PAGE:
Frequent flyers should have been celebrating today. As their arch-enemy, Air Passenger Duty – the controversial tax on air travel – has been frozen by the government for 12 months.
But unfortunately for jet-setters, three major airlines are not following the government’s fee-freezing example...

British Airways

BA is hiking fuel surcharges from Friday as oil prices continue to soar on the world markets.
It’s the third rise in less than four months and will add £10 to the surcharge levied on both premium and economy tickets to long-haul destinations. Business and first-class flyers will see an extra £20 added to the price of their ticket to destinations such as the Caribbean and the Far East.
Here’s a table detailing all the BA surcharge increases:



Economy and premium fuel surcharge change

Business and first class fuel surcharge change

Long-haul, less than 9 hours

£75 - £85

£105 - £125

Long-haul, more than 9 hours

£88 - £98

£125 - £145

Domestic and short haul flights to European destinations up to the Mediterranean area (and Tel Aviv) will not be affected by the increase.
BA is not the first carrier to up its surcharges to combat rising fuel costs – last month both Thomas Cook and Tui Travel added a £15 charge to all short-haul flights, £25 for mid-haul and £40 for long-haul. These rises are due to high oil prices, brought on by the continuing crisis in Libya and general instability in other oil-rich countries in the Middle-East.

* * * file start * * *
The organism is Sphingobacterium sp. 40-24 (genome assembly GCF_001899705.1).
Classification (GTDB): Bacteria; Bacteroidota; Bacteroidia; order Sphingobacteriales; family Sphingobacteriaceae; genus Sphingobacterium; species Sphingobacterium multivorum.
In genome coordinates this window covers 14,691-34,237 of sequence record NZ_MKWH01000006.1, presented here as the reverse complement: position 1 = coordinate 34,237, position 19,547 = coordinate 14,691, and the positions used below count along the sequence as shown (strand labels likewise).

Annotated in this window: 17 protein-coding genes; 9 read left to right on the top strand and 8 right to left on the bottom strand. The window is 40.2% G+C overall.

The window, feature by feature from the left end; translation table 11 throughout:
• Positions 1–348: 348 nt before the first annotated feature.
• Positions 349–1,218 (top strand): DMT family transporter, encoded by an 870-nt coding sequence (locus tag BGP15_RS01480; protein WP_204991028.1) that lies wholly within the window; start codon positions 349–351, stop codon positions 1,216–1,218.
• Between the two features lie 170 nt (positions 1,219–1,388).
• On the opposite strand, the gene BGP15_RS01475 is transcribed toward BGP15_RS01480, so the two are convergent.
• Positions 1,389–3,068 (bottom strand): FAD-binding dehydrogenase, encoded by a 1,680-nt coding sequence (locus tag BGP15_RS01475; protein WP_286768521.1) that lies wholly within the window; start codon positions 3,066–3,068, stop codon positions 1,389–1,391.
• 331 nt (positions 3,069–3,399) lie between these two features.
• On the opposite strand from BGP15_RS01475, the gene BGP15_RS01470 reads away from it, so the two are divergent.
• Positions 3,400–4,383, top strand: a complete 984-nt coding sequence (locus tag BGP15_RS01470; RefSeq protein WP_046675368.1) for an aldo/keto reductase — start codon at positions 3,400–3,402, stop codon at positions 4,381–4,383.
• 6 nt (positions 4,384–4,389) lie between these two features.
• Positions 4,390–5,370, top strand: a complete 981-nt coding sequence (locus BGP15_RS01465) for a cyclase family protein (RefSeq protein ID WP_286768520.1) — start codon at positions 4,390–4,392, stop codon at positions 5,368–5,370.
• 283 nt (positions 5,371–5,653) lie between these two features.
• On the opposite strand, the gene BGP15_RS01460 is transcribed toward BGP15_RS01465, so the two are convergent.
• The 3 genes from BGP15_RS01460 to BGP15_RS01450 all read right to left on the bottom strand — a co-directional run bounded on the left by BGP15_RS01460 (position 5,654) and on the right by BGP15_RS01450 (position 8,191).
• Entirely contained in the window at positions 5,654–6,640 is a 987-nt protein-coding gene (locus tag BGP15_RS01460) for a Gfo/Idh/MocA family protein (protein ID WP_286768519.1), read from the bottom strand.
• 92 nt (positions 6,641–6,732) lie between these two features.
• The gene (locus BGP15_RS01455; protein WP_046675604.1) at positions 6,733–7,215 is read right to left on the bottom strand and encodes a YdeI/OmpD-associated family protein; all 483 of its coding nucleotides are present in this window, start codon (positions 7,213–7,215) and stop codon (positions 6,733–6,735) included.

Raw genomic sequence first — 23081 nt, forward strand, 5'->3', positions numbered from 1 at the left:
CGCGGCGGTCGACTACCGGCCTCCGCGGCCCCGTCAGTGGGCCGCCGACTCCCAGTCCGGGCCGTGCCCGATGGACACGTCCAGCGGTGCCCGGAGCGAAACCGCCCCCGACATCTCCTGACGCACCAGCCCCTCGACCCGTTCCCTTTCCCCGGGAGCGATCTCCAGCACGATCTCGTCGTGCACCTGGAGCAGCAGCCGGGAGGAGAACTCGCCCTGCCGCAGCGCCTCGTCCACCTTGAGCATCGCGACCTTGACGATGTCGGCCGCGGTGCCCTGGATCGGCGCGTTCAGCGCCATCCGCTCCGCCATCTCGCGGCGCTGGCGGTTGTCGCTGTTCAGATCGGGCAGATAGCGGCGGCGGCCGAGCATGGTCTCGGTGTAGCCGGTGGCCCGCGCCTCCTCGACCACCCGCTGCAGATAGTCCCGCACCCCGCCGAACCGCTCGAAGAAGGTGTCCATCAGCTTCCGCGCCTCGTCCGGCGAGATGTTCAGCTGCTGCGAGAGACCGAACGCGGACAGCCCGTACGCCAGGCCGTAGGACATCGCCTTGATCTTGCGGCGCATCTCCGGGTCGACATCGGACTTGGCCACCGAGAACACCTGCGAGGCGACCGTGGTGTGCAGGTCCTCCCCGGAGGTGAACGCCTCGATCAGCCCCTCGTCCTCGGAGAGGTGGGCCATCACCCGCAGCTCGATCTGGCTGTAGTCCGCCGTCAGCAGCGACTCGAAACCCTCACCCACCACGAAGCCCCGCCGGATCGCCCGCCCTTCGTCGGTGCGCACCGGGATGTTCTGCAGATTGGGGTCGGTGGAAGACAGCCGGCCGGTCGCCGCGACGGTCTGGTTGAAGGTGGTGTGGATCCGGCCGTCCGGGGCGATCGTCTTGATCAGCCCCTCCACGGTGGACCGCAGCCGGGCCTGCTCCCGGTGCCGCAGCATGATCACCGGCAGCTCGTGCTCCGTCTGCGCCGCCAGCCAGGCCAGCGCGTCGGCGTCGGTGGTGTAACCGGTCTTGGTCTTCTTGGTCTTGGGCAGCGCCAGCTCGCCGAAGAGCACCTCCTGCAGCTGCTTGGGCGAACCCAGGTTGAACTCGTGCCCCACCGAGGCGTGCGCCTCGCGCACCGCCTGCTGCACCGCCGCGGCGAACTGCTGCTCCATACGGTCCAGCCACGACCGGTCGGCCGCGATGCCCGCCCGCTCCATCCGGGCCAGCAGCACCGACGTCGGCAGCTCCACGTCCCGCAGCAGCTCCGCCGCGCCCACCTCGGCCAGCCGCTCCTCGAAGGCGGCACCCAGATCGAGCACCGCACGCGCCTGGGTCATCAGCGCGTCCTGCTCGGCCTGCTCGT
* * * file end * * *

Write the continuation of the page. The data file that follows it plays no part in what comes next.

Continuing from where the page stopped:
You can read more about how high oil prices affect you – as well as what you can do to avoid these price increases – by heading to How Colonel Gaddafi could cost you money.


Budget airline heavyweight Ryanair has introduced yet another surcharge to its ever-growing list of fees. This time it’s a £2 (€2 for the rest of Europe) per trip fee to cover the cost of paying compensation to passengers when flights are cancelled.
The charge comes as the budget carrier continues to demand that the European Commission change the regulation known as EU261 which forces airlines to pay compensation to passengers if their flight is cancelled. Ryanair is unhappy that it has to shell out for accommodation and food for passengers even if the reason for the flight cancellation is out of its control.
2010 was a tough year for airlines as industrial action and the Icelandic ash cloud forced most carriers to cancel thousands of flights. Ryanair claims that it cancelled 15,000 flights last year and had to spend £88 million on passenger compensation.